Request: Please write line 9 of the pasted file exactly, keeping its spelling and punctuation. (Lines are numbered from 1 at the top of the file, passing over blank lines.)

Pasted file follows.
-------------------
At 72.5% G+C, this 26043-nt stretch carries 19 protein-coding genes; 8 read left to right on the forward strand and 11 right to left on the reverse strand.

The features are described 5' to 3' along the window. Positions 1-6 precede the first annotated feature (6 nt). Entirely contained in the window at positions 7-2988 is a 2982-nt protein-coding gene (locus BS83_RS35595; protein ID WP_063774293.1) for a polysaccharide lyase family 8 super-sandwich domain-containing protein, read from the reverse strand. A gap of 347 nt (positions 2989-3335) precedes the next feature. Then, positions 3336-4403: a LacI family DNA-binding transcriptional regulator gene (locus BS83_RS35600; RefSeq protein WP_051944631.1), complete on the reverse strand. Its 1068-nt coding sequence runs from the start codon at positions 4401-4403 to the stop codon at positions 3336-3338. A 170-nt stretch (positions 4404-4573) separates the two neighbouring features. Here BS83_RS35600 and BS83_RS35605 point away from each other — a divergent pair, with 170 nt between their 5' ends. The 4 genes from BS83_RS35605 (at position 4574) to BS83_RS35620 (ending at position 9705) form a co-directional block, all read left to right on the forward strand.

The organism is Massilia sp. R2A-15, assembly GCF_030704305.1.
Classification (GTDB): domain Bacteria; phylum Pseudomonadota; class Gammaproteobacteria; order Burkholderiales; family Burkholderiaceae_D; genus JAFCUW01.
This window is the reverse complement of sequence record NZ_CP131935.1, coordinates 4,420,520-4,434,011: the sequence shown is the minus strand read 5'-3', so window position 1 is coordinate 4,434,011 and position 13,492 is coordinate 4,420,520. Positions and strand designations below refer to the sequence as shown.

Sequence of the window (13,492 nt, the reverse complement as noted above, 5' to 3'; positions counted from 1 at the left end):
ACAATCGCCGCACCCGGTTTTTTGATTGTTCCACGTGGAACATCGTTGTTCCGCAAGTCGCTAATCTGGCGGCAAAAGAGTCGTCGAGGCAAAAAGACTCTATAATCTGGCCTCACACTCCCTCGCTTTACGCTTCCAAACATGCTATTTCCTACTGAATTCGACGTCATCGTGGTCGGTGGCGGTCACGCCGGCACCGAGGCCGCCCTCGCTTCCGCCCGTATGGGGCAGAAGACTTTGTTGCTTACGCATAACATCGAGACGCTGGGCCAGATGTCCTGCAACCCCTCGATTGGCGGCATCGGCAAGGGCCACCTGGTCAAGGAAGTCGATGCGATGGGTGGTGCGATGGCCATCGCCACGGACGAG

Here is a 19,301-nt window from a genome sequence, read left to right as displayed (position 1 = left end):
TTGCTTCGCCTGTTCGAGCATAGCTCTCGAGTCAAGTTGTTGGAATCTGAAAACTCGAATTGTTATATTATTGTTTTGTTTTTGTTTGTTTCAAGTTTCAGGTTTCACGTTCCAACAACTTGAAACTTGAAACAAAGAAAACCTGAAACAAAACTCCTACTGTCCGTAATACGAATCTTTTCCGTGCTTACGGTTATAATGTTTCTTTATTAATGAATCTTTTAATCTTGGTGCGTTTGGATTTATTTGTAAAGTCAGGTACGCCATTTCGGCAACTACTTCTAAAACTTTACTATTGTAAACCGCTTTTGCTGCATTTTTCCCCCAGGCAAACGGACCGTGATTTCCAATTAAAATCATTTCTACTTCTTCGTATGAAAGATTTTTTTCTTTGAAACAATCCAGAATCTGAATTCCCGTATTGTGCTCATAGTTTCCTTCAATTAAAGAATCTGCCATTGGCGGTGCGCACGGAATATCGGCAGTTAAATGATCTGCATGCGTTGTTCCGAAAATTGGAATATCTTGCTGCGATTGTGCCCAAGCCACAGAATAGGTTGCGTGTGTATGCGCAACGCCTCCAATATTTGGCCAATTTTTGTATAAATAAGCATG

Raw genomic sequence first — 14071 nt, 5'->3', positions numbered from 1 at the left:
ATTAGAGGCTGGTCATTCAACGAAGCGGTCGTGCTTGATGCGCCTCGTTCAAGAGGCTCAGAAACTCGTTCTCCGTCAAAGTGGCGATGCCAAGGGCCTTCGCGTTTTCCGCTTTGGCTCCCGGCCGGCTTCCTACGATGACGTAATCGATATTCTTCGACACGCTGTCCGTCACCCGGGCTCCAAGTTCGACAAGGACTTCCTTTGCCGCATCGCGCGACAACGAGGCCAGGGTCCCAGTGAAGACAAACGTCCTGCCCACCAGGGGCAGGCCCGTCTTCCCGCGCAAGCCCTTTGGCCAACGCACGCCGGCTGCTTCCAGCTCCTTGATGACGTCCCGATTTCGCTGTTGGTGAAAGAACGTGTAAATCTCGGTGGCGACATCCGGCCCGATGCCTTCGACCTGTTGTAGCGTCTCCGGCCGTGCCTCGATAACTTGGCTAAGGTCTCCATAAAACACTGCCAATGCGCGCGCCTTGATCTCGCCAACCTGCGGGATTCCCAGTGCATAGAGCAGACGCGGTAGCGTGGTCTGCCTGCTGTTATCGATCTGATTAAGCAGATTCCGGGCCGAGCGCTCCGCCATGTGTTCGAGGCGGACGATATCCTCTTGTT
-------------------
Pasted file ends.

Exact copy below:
TTGCTTCGCCTGTTCGAGCATAGCTCTCGAGTCAAGTTGTTGGAATCTGAAAACTCGAATTGTTATATTATTGTTTTGTTTTTGTTTGTTTCAAGTTTCAGGTTTCACGTTCCAACAACTTGAAACTTGAAACAAAGAAAACCTGAAACAAAACTCCTACTGTCCGTAATACGAATCTTTTCCGTGCTTACGGTTATAATGTTTCTTTATTAATGAATCTTTTAATCTTGGTGCGTTTGGATTTATTTGTAAAGTCAGGTACGCCATTTCGGCAACTACTTCTAAAACTTTACTATTGTAAACCGCTTTTGCTGCATTTTTCCCCCAGGCAAACGGACCGTGATTTCCAATTAAAATCATTTCTACTTCTTCGTATGAAAGATTTTTTTCTTTGAAACAATCCAGAATCTGAATTCCCGTATTGTGCTCATAGTTTCCTTCAATTAAAGAATCTGCCATTGGCGGTGCGCACGGAATATCGGCAGTTAAATGATCTGCATGCGTTGTTCCGAAAATTGGAATATCTTGCTGCGATTGTGCCCAAGCCACAGAATAGGTTGCGTGTGTATGCGCAACGCCTCCAATATTTGGCCAATTTTTGTATAAATAAGCATG